World of Words: My Experience at Festival of Faith and Writing

© 2014 the Jotter’s Joint

© 2014 the Jotter’s Joint

I had the privilege of attending the Festival of Faith and Writing or #FFWGR on twitter hosted by Calvin College every two years. It’s THE literary event and it floods our city with artists, creative, wordsmiths, and readers.

Maybe I’ve mentioned before the power of community to inspire, motivate, and engage people. Well the #FFWGR community is a testament to that power. They are my people. What a sense of kindred spirit.

However, I have a confession and a regret. I’ve considered myself “well read” but even as a voracious reader I found that I had not read anything by any of the numerous speakers.

In the months leading up to the Festival I checked out the speakers and facilitators. Looking at their books and descriptions on Amazon. Visiting their author pages and websites. Hitting their social media sites. All to find, I knew a handful of names and their reputation in the writing world.

Despite having read zero of the represented presenters, I have to say what an awesome event. It was filled with great tips and advice; motivation and humility; and an energetic group of vibrant characters. Did I mention they are my peeps?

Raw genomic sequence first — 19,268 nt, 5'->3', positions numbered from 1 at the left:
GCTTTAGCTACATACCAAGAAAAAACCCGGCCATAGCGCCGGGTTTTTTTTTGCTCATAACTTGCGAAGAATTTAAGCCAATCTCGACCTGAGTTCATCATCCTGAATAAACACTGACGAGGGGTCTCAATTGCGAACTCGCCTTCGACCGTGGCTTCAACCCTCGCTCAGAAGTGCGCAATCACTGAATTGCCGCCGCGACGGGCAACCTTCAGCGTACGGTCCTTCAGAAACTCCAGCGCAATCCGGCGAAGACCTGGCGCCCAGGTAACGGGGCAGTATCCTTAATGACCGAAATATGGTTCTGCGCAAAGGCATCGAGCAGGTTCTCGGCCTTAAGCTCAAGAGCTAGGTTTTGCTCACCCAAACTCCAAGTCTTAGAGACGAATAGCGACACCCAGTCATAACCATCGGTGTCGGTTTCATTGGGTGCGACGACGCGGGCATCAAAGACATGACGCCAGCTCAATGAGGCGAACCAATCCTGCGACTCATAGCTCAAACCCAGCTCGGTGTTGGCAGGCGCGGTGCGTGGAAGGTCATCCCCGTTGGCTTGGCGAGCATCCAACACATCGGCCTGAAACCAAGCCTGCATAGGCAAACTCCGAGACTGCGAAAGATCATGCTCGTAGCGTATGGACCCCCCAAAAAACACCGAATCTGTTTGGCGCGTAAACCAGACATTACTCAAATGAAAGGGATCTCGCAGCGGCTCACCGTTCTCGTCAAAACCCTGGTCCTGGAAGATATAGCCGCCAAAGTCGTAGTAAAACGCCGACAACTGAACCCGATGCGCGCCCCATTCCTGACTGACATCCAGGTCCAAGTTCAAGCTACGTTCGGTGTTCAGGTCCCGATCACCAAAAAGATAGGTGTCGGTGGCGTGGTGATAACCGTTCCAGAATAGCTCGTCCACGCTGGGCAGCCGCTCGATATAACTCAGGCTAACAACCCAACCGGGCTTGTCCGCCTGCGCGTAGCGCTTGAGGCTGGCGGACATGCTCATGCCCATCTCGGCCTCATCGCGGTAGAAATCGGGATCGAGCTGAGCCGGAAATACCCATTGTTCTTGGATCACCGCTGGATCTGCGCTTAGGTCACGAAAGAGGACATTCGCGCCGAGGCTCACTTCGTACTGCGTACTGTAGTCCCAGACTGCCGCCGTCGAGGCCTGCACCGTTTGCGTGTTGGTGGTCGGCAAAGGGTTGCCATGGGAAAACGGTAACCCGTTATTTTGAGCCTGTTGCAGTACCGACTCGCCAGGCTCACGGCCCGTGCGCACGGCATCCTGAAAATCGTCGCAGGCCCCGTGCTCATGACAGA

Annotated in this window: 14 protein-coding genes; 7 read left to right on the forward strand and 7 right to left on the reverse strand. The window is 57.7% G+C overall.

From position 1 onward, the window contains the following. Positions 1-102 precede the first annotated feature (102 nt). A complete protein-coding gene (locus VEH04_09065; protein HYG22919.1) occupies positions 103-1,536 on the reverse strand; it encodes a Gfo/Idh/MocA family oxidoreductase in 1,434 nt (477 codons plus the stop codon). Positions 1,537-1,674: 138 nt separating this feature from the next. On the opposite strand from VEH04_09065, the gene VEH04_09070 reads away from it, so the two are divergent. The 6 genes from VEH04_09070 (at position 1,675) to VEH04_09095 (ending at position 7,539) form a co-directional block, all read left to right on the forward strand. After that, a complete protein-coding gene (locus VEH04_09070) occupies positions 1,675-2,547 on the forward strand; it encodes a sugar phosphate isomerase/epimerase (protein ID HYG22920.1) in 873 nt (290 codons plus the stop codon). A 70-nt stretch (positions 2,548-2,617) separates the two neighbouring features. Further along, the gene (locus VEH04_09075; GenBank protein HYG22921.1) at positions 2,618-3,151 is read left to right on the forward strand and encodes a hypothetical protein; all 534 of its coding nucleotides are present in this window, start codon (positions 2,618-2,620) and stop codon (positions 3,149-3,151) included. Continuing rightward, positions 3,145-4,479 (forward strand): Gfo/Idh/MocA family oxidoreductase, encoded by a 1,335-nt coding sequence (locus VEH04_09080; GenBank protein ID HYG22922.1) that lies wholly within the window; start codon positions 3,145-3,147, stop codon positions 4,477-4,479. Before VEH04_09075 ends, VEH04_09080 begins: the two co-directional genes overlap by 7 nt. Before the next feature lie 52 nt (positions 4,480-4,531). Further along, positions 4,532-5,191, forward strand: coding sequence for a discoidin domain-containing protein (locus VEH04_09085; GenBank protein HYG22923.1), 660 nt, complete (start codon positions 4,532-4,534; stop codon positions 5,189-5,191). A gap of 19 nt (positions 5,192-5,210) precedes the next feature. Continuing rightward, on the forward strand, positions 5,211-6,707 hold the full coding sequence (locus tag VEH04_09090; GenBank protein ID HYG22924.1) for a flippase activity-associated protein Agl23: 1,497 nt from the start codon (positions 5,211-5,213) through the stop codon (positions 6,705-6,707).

Mostly the Festival provoked in me a challenge and a desire to do what I love; to write. I learned that swimming in words surrounded by others who love words as much, is the place I am at my best.

At the end of each of the three days I was mentally and emotionally exhausted from all the interaction and knowledge. I am after all an introvert which means I get zapped by the social parts of life. And still, my mood was high. I didn’t yell at my kids like I do when I get home from working. I responded differently. They experienced a kinder, gentler mom.

Calvin Campus © 2014 the Jotter’s Joint

Calvin Campus
© 2014 the Jotter’s Joint

Writing is many things. Speakers referred to writing as:

  • Higher calling
  • Stewardship
  • Self-Examination
  • Silence
  • Worship
  • Mirrors and Windows